March 14, 2000Poison Safety Tips for National
Poison Prevention Week, March 19-25
Frankfort, KY (SafetyAlerts) - Every 20 minutes,
someone in Kentucky calls the states Poison Control Center about the possible
poisoning of a child. The American Association of Poison Control Centers (AAPCC) has
estimated that in 1997 alone, more than 2.3 million people reported possible poisonings to
Poison Control Centers.
According to the AAPCC, 91.5% of these events took
place in the home. Many of these situations can be prevented if families follow some
simple tips on keeping medicine, chemicals and cleaning products away from children. Thats
one of the main points public health officials are stressing during National Poison
Prevention Week, March 19-25.
"One of the most important things is that
when you buy medicine either prescription or over the counter get it with
child-resistant caps," said Mike Cavanah, the program administrator for product
safety in the Kentucky Department for Public Health. "Its also a good idea to
get cabinet locks for chemicals and cleaners. Little kids love to play with pots and pans
in the kitchen and theyll try to get the cleaning liquid out, too."
The most common substances involved in the
poisonings are cleaning products, pain relievers, personal care products and cough and
Here are some prevention tips regarding children
from the American Association of Poison Control Centers:
HOUSEHOLD AND CHEMICAL PRODUCTS
- Use safety locks on all cabinets. Store potential
poisons out of reach of small children.
- Store all poisonous household and chemical products
out of sight of children.
- If you are using a product and need to answer the
phone or doorbell, take the child with you. Most poisonings occur when the product is in
- Store all products in their original containers. DO
NOT use food containers such as milk jugs or soda bottles to store household or chemical
- Store food and household and chemical products in
separate areas. Mistaken identity could cause a serious poisoning. Many poisonous products
look-a-like and come in containers very similar to drinks or food. An example of this is
apple juice and pine cleaner.
- Return household and chemical products to safe
storage immediately after use.
- Use extra caution during mealtimes or when the
family routine is disrupted. Many poisonings take place at this time.
- Pesticides can be absorbed through the skin and can
be extremely toxic. Keep children away from areas that have recently been sprayed. Store
these products in a safe place where children cannot reach them.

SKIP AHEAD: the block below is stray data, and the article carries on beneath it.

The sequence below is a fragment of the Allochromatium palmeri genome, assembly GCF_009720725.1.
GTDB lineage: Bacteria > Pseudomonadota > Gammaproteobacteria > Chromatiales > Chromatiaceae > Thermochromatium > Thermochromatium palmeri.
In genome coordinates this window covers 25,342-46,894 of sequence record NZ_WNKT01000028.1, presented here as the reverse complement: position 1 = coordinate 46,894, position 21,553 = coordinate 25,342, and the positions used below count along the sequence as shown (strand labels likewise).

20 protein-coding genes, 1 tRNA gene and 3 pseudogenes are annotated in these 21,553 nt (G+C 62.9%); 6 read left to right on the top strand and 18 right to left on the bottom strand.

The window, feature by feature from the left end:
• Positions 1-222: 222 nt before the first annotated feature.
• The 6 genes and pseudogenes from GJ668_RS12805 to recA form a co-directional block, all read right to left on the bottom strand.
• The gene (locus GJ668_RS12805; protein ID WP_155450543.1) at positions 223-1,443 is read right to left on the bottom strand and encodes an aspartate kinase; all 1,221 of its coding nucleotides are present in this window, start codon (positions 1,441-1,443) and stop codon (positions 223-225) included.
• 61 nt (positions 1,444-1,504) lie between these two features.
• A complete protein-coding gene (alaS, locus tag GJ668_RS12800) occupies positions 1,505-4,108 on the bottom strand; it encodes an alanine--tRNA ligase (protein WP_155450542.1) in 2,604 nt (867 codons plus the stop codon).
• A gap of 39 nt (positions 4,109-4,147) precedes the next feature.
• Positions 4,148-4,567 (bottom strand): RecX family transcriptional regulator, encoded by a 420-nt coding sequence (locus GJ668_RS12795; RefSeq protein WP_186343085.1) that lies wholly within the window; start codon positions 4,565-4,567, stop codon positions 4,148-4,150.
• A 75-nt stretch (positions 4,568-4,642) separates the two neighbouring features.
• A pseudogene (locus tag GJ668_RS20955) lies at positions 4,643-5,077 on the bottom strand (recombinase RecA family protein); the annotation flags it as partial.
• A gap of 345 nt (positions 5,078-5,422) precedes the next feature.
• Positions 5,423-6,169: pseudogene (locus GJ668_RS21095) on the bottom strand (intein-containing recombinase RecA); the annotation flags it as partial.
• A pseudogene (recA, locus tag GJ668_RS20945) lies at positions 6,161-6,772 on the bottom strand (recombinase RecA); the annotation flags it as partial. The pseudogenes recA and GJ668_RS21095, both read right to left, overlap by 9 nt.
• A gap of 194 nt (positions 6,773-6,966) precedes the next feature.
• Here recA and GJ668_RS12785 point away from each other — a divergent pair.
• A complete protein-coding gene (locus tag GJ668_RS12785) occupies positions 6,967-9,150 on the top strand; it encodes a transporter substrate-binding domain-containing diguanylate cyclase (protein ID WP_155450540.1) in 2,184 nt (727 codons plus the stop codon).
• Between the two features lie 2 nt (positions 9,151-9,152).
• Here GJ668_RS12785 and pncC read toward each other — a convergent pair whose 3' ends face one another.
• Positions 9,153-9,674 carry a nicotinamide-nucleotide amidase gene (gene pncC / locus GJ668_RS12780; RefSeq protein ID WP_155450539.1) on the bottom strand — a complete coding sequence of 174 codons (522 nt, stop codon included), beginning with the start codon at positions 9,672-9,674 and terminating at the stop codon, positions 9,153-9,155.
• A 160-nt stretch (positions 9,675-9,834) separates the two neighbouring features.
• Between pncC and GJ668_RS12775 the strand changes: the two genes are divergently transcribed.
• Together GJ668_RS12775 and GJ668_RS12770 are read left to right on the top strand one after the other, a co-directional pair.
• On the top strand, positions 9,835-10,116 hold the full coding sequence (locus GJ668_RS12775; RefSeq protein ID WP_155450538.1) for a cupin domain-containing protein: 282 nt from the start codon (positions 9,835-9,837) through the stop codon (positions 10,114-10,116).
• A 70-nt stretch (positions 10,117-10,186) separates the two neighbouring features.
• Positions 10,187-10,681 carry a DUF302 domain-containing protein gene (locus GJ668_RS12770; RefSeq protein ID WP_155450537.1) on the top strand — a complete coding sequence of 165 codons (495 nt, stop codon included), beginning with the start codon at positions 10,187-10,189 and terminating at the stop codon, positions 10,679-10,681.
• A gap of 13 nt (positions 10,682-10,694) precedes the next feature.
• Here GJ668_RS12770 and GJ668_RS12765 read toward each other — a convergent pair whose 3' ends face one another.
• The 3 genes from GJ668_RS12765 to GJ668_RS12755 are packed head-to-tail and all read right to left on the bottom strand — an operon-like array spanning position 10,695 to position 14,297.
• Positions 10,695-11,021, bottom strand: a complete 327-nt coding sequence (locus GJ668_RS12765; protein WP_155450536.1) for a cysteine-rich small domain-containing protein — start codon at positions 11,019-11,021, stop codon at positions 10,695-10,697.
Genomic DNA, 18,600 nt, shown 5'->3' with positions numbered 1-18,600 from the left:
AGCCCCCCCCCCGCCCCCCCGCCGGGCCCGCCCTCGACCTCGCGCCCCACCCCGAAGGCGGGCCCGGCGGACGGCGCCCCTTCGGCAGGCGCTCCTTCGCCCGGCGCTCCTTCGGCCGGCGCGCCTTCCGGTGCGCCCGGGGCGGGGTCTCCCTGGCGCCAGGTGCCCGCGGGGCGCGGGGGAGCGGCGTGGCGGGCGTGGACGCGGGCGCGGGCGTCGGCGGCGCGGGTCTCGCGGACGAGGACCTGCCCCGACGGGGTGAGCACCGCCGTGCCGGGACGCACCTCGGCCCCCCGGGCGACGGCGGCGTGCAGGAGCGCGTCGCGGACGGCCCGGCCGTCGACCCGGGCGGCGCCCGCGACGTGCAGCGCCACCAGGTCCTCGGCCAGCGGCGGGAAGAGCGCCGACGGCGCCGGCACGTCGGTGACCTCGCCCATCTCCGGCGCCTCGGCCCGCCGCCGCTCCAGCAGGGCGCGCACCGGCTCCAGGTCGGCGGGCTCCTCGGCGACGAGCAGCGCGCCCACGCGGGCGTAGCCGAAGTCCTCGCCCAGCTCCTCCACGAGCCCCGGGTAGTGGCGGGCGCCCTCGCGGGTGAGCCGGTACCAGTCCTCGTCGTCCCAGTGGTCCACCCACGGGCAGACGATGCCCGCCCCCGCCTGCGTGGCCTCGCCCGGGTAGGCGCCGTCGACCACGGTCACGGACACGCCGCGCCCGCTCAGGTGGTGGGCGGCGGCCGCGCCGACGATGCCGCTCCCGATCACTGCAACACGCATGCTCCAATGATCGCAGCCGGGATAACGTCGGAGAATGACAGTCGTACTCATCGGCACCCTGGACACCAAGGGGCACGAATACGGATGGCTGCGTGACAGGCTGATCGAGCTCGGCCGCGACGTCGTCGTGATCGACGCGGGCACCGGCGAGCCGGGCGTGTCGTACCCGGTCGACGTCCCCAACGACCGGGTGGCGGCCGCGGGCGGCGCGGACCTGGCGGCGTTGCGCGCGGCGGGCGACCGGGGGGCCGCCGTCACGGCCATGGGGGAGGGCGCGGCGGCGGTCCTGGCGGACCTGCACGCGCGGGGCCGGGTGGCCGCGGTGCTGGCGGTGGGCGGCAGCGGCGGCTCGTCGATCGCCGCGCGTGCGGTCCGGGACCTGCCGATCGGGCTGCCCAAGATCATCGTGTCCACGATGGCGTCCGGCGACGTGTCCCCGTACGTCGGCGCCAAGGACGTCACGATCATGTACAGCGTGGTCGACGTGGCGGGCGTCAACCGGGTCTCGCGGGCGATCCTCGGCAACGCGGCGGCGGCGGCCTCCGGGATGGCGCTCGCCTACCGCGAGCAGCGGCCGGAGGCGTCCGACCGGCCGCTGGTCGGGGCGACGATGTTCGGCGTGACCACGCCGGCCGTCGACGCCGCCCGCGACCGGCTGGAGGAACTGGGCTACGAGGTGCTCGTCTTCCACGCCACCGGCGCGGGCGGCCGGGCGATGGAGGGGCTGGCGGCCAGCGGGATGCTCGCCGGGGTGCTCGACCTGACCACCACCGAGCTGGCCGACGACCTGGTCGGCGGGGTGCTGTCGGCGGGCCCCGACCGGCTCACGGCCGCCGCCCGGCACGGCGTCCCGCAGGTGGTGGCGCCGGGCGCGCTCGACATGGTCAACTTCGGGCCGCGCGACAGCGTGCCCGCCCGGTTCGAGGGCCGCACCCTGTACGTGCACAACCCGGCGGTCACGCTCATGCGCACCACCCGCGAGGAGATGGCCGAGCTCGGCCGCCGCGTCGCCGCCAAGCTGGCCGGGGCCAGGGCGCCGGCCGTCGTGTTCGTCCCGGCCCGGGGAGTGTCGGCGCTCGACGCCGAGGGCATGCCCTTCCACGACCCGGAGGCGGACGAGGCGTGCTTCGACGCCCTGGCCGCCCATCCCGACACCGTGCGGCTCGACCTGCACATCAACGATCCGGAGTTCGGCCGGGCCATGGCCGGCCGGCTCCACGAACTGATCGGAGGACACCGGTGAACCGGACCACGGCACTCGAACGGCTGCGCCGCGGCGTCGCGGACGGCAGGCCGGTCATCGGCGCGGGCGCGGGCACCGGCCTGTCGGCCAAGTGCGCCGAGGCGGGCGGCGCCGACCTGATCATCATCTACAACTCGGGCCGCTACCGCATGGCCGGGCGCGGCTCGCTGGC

- Discard old or outdated household and chemical
- Use the poison safety checklist to poison proof
your home. Each room in the house has a potential for poisoning emergency.
- Take time to teach children about poisonous
- Keep the telephone number of your local Poison
Control Center on or near your telephone.
- Keep medicines out of sight, locked up and out of
reach of children.
- Make sure that all medicines are in child-resistant
containers and labeled properly. Remember child resistant does not mean child proof.
- Never leave pills on the counter or in plastic
bags. Always store medicines in their original container with a child-resistant cap.
- Keep purses and diaper bags out of reach of
- Avoid taking medicines in front of children. Young
children imitate grown ups.
- DONT call medicine candy. Medicines and candy
look alike and children cannot tell the difference.
- Vitamins are medicine. Vitamins with iron can be
especially poisonous. Keep them locked up and out of reach of children.
- Be aware of medicines that visitors may bring to
your home. Children are curious and may investigate visitors purses and suitcases.
- Keep a bottle of activated charcoal, a medicine
used to stop the absorption of poison, in your medicine cabinet. Make sure the babysitter
knows where you store your activated charcoal. Do not use the activated charcoal unless
instructed by the Poison Control Center or your doctor.
Consumers should have the emergency number of the
Poison Control Center in their state near at hand for quick reference in the event of an
emergency. Each certified center is staffed by nurses and physicians trained in
toxicology. To find the number to the center that serves your area go to:
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